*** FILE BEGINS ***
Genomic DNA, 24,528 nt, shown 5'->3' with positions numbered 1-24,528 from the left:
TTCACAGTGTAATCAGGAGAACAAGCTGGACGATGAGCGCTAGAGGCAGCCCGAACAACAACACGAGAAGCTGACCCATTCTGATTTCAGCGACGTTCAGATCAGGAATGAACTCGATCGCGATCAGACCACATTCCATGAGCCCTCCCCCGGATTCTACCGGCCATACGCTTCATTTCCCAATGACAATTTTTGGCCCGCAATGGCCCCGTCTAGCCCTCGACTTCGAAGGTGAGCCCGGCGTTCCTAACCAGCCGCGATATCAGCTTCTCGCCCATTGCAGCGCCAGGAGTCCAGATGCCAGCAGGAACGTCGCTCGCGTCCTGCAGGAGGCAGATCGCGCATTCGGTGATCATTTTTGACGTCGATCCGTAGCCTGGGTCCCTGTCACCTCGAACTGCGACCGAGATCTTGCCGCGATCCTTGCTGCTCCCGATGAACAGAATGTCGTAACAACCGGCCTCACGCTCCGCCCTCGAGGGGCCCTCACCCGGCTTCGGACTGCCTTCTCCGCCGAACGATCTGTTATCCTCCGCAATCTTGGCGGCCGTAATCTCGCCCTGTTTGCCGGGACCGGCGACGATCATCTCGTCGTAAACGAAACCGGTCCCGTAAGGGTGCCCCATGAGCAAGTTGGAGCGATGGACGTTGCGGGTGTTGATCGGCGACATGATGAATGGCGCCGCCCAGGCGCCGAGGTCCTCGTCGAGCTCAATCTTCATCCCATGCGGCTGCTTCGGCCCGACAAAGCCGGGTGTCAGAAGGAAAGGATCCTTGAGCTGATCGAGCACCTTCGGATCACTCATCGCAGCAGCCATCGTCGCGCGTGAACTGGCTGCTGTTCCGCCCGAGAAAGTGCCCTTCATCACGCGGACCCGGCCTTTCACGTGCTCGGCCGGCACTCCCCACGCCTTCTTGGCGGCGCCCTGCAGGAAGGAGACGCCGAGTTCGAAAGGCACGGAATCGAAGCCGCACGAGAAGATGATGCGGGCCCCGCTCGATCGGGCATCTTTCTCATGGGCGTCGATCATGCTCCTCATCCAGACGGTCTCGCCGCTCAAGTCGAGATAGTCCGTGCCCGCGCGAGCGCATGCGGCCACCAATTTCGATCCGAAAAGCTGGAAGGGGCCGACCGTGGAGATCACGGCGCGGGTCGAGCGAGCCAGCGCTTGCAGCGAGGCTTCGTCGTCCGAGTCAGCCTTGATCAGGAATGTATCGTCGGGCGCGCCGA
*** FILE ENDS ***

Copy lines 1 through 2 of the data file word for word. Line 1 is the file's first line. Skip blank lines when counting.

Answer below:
Genomic DNA, 24,528 nt, shown 5'->3' with positions numbered 1-24,528 from the left:
TTCACAGTGTAATCAGGAGAACAAGCTGGACGATGAGCGCTAGAGGCAGCCCGAACAACAACACGAGAAGCTGACCCATTCTGATTTCAGCGACGTTCAGATCAGGAATGAACTCGATCGCGATCAGACCACATTCCATGAGCCCTCCCCCGGATTCTACCGGCCATACGCTTCATTTCCCAATGACAATTTTTGGCCCGCAATGGCCCCGTCTAGCCCTCGACTTCGAAGGTGAGCCCGGCGTTCCTAACCAGCCGCGATATCAGCTTCTCGCCCATTGCAGCGCCAGGAGTCCAGATGCCAGCAGGAACGTCGCTCGCGTCCTGCAGGAGGCAGATCGCGCATTCGGTGATCATTTTTGACGTCGATCCGTAGCCTGGGTCCCTGTCACCTCGAACTGCGACCGAGATCTTGCCGCGATCCTTGCTGCTCCCGATGAACAGAATGTCGTAACAACCGGCCTCACGCTCCGCCCTCGAGGGGCCCTCACCCGGCTTCGGACTGCCTTCTCCGCCGAACGATCTGTTATCCTCCGCAATCTTGGCGGCCGTAATCTCGCCCTGTTTGCCGGGACCGGCGACGATCATCTCGTCGTAAACGAAACCGGTCCCGTAAGGGTGCCCCATGAGCAAGTTGGAGCGATGGACGTTGCGGGTGTTGATCGGCGACATGATGAATGGCGCCGCCCAGGCGCCGAGGTCCTCGTCGAGCTCAATCTTCATCCCATGCGGCTGCTTCGGCCCGACAAAGCCGGGTGTCAGAAGGAAAGGATCCTTGAGCTGATCGAGCACCTTCGGATCACTCATCGCAGCAGCCATCGTCGCGCGTGAACTGGCTGCTGTTCCGCCCGAGAAAGTGCCCTTCATCACGCGGACCCGGCCTTTCACGTGCTCGGCCGGCACTCCCCACGCCTTCTTGGCGGCGCCCTGCAGGAAGGAGACGCCGAGTTCGAAAGGCACGGAATCGAAGCCGCACGAGAAGATGATGCGGGCCCCGCTCGATCGGGCATCTTTCTCATGGGCGTCGATCATGCTCCTCATCCAGACGGTCTCGCCGCTCAAGTCGAGATAGTCCGTGCCCGCGCGAGCGCATGCGGCCACCAATTTCGATCCGAAAAGCTGGAAGGGGCCGACCGTGGAGATCACGGCGCGGGTCGAGCGAGCCAGCGCTTGCAGCGAGGCTTCGTCGTCCGAGTCAGCCTTGATCAGGAATGTATCGTCGGGCGCGCCGA